Along the way there are tips about cooking and sustainability and healthy eating. There are also short articles, which they call “Kitchen Table Talks,” that feature farming friends, urban gardeners, chefs and the like. That’s where our mutual acquaintances come in–Beth and Jody Osmund of Cedar Valley Sustainable Farm, who have been on my show several times. Farmstead Chef devotes a Kitchen Table Talk segment to the Osmunds under the title “Meet Your Meat Maker.” See? I told you that they weren’t dogmatic about food. Meat is certainly welcome on the table, as long as it is raised and killed humanely and sustainably.

There’s a lot I’m missing here, including the dishes, like

  • zucchini feta pancakes
  • fresh tomato breakfast pie
  • winter squash spice muffins
  • homemade vegan pitas and pita chips
  • cheese roasted asparagus
  • creamy spinach salad
  • vegan hearty root vegetable dip
  • creamy leek pastries
  • herb-infused spare ribs
  • fried green tomato & basil sandwich
  • beet burgers
  • Italian sausage risotto (courtesy of Beth and Jody Osmund)
  • strawberry dessert pizza
  • pear crumb pie
  • homemade graham crackers

Hey, you’ll just have to get the book. You’ll think that the 20 bucks you paid is the best bargain you’ve made in all of 2012. That’s a joke, of course, but the cookbook is terrific.

Saving Starved Rock State Park

The controversy surrounding Starved Rock State Park and the attempt to put an open pit sand mine next to its entrance is still on my radar…and should be on yours. I will be discussing this issue on next week’s show. In the meantime, find out more about the issue from the Illinois Sierra Club. You can submit a comment to the LaSalle County Board here.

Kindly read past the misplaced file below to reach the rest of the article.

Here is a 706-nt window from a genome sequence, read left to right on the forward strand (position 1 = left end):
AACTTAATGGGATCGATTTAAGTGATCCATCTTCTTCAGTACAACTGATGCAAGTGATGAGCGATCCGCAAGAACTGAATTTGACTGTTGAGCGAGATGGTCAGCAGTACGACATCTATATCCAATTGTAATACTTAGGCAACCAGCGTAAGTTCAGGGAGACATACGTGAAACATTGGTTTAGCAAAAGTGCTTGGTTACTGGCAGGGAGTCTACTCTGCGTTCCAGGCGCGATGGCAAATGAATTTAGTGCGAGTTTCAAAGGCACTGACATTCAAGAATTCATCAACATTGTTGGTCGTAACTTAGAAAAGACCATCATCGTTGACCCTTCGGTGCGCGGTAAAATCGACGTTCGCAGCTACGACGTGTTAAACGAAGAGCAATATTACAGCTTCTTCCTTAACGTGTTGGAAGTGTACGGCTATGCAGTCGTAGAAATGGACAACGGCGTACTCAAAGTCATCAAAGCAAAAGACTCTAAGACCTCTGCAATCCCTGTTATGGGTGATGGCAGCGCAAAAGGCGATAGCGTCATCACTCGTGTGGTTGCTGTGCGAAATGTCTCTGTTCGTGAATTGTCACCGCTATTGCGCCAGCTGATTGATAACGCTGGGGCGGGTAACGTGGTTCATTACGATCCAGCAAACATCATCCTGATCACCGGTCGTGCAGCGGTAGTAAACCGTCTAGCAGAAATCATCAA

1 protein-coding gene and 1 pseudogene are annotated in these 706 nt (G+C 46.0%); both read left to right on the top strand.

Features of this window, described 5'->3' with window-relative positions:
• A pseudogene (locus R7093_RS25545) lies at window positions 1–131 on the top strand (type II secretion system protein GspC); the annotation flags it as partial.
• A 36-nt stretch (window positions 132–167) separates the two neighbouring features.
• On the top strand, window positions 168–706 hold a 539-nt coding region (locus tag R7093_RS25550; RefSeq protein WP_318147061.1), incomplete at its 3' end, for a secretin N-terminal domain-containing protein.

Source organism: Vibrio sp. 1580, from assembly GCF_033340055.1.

New electronics recycling law for 2012

As of this morning, if you throw out those old electronics, you could be fined for it. That’s the result of a new law that went into effect as of January 1, 2012. Mike Mitchell, Executive Director of the Illinois Recycling Association, talked about this a few weeks ago on the show. The new law expands the number of covered electronic products in Illinois from four to seventeen. Here’s the full list:

  • Televisions
  • Monitors
  • Printers
  • Computers ( laptop, notebook, netbook, tablet )
  • Electronic Keyboards
  • Facsimile Machines
  • Videocassette Recorders
  • Portable Digital Music Players
  • Digital Video Disc Players
  • Video Game Consoles
  • Small Scale Servers
  • Scanners
  • Electronic Mice
  • Digital Converter Boxes
  • Cable Receivers
  • Satellite Receivers
  • Digital Video Disc Recorders

While you could be fined for throwing out any of these devices, the real purpose of the law is to hold the manufacturers accountable for the growing amount of electronics in landfills. According to the Illinois Environmental Protection Agency, “For calendar year 2012 all manufacturers of the new list of covered electronic products must now register with the Illinois EPA and meet an annual recycling goal.” Any manufacturer not complying with the Illinois Electronic Products Recycling and Reuse Act is liable for a civil penalty not to exceed $10,000 for the violation and an additional civil penalty not to exceed $10,000 for each day the violation continues.

Click here for more on the Electronic Products Recycling & Reuse Act and the responsibilities to manufacturers.

And don’t forget to recycle your holiday trees and lights

I have no idea what Chi-Town Cheapskate is, but I give them kudos for putting together a one-stop shopping guide to recycling not just Christmas trees, but the lights, too. So in the interest of giving credit where credit is due, I’m posting the link to their recycling article, mainly because, unlike most of the stories I’ve seen, they also include suburban locations. Good on you, Chi-Town Cheapskate, whatever you are.